Identifying the project goals is necessary for a successful project. With integrating any renewable energy technology, minimizing building loads is a simple and effective way to maximize the impact of any renewable energy technology. Depending on the building type (office, laboratory, warehouse, etc.), considerations like orientation, natural ventilation, and daylighting can have a significant impact on meeting project renewable energy goals. Identifying and prioritizing such requirements, along with performance targets and identified project goals, is necessary to ensure these are included in each proposal.
The Whole Building Design Guide has information on the NAVFAC design-build request for proposal
In design-build approaches, the agency contracts with a single legal entity, the design-builder, to provide a completed building based on the agency's design criteria. The designer/builder controls both the design and the construction process unlike design-bid-build approaches.
The agency develops a clear, comprehensive RFP that outlines expectations for the project, and the design-builder assumes complete responsibility for delivering the project as specified in the RFP on time and on budget.
In addition to writing a detailed RFP for the building, the agency must hire an experienced, committed design-builder. Although this process is getting easier, it is still a time-consuming task that some agencies find intimidating.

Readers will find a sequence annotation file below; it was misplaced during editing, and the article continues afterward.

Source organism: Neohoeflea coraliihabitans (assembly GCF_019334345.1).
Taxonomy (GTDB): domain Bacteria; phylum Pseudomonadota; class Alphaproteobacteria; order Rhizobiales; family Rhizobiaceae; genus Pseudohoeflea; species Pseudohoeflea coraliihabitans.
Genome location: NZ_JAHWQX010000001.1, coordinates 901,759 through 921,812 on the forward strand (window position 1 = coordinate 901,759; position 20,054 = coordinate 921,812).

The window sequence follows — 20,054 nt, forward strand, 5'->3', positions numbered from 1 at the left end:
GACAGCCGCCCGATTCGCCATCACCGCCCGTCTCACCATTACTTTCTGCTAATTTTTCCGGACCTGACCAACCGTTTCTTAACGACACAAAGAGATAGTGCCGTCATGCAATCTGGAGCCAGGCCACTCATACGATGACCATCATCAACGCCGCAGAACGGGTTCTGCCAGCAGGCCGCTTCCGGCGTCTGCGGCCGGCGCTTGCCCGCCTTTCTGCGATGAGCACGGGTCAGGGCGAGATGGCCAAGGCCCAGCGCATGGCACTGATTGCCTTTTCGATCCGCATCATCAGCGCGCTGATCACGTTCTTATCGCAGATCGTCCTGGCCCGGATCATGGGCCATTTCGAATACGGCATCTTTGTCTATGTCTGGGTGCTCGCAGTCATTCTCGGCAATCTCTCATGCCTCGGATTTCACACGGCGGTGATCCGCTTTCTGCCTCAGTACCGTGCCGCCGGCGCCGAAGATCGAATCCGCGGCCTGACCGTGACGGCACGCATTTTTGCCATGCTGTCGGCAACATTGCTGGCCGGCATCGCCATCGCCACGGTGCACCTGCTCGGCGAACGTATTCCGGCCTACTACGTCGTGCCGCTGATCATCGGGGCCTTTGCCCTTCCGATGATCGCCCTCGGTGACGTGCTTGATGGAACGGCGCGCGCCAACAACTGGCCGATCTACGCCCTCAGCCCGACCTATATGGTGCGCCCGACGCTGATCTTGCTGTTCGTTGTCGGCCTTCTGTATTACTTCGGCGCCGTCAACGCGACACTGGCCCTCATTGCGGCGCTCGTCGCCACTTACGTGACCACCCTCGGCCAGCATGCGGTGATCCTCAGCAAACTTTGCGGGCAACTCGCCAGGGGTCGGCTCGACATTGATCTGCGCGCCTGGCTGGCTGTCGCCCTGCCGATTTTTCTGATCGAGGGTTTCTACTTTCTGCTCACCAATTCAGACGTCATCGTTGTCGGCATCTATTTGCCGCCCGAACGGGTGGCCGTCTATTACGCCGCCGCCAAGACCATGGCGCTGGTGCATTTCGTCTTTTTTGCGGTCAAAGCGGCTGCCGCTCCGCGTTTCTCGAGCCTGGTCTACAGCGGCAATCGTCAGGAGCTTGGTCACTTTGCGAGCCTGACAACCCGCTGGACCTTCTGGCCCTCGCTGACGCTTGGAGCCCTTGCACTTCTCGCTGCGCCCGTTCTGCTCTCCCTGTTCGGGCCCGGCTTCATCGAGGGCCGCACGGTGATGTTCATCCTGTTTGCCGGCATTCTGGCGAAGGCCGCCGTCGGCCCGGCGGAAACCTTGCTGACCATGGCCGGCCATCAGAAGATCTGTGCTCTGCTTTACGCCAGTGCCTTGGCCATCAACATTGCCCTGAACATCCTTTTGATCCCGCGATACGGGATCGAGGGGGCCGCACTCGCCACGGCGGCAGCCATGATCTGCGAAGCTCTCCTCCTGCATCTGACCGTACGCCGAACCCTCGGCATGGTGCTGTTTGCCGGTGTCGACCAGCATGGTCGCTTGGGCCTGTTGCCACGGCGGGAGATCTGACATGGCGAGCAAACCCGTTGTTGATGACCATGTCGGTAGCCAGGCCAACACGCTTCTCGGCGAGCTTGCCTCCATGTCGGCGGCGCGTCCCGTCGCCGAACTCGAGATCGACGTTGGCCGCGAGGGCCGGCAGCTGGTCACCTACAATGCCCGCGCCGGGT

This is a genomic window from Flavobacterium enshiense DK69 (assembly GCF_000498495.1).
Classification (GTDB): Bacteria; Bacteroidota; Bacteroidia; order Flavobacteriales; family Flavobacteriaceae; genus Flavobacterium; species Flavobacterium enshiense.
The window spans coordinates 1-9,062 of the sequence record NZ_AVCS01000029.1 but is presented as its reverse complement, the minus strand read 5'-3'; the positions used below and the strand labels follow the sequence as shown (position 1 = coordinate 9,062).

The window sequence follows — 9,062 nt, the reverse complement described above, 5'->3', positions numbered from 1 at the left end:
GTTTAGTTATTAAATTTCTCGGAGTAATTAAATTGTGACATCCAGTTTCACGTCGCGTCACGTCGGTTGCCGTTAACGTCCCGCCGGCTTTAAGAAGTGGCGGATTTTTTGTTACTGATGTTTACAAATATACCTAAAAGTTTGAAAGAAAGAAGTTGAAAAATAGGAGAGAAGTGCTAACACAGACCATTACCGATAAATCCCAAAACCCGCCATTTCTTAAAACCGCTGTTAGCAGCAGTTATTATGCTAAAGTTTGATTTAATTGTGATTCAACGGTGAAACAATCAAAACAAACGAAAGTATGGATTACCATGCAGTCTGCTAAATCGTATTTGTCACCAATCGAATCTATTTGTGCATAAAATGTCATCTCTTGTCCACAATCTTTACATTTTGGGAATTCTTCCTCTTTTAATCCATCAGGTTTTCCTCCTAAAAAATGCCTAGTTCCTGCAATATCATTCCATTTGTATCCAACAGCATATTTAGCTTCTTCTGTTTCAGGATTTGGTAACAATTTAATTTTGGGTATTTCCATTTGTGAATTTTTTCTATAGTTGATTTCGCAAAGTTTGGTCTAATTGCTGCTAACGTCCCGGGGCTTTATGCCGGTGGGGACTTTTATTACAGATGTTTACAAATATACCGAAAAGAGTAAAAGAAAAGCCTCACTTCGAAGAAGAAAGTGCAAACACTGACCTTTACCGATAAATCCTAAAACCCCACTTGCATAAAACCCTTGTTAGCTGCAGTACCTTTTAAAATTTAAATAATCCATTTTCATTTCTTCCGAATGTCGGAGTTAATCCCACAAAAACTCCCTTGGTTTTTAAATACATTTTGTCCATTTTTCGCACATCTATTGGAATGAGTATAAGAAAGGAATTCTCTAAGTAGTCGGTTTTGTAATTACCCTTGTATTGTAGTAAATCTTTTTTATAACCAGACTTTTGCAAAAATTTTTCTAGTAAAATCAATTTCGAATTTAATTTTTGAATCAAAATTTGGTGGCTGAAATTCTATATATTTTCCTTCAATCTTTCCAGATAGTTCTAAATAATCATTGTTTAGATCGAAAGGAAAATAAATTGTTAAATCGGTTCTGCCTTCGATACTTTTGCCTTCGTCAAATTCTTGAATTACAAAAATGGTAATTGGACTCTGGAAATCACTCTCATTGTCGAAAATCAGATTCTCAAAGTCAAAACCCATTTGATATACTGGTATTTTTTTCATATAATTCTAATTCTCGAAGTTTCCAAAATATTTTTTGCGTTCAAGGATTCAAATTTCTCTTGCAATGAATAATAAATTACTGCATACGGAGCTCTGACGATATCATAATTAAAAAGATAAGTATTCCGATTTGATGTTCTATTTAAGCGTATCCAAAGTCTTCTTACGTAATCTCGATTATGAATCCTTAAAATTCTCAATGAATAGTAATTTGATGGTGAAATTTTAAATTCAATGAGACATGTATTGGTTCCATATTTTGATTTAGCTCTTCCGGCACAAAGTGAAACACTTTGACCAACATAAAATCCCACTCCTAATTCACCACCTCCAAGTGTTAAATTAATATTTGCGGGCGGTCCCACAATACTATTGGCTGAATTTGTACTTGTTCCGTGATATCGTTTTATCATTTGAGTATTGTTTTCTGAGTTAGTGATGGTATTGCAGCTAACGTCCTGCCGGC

Because design-build teams with adequate renewable energy experience may not be availability, agencies may want to make sure of a request for qualifications early in the process to identify candidates and available skills. If responses indicate a lack of qualified candidates, the agency could recommend that teams partner with renewable energy experts to expand experience or bolster subsequent proposals. The project energy lead should be closely involved in this entire process to ensure appropriate qualifications are specified and to identify qualification issues as early as possible.
Selecting a design-builder involves:
- Preparing a solicitation for services
- Requiring RFQs from prospective teams
- Evaluating RFQs submittals
- Developing a short list of teams
- Interviewing the short-listed teams
- Preparing a final ranking of the teams
- Negotiating with the highest ranked team
Performance fees or other meaningful financial incentives, both for the finalists in the selection process and for the successful firm throughout the project, are effective tools for supporting positive outcomes. Although they can be difficult in Federal procurement, incentives provide a reason for firms to go above and beyond in reaching ambitious project goals. More information is available in the Whole Building Design Guide's discussion on contracting.
Design and Build
Because design-build does not require a lengthy bidding process before the building contractor joins the team, it is the fastest of the project delivery methods and generally shifts project risks, including scheduling and costs overruns, from the agency to the design-build team. While the design-build team is in the process of developing the final design, it is possible to allow other trades to begin comparing the expected months associated with bids and contract issuance associated with design-bid-build projects.
As discussed in other sections, it is important to develop an energy model early in the process to demonstrate that project goals are attainable. Continually updating the model to reflect changes that occur during the design and construction process ensures performance goals are achievable.